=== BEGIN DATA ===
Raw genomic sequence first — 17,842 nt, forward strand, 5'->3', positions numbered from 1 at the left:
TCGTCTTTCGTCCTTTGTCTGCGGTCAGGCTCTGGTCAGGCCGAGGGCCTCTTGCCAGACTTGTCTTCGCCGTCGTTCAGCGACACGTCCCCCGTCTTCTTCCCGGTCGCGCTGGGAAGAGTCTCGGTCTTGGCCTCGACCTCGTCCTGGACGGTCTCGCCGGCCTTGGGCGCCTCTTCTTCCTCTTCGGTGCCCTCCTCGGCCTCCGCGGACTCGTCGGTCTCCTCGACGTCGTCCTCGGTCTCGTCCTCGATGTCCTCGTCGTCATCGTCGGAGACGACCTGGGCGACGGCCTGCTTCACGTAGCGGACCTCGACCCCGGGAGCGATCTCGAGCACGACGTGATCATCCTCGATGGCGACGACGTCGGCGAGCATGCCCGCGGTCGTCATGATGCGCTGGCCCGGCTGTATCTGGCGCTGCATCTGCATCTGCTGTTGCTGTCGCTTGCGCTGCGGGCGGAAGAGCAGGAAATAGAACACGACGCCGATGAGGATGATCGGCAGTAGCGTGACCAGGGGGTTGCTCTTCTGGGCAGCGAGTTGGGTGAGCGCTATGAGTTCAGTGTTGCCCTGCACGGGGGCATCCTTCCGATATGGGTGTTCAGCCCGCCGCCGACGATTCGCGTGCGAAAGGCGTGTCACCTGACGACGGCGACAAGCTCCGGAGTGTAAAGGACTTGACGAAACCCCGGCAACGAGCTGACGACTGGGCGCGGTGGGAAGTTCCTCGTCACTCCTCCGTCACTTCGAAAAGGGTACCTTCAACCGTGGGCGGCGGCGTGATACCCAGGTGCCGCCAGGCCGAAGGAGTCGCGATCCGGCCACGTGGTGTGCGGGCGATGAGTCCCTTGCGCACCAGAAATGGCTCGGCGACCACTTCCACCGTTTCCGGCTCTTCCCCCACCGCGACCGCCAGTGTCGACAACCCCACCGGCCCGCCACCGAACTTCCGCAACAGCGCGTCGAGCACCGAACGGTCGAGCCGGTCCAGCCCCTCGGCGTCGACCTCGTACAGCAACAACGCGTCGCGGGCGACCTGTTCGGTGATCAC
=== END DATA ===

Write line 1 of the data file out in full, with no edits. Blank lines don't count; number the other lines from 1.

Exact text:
Raw genomic sequence first — 17,842 nt, forward strand, 5'->3', positions numbered from 1 at the left: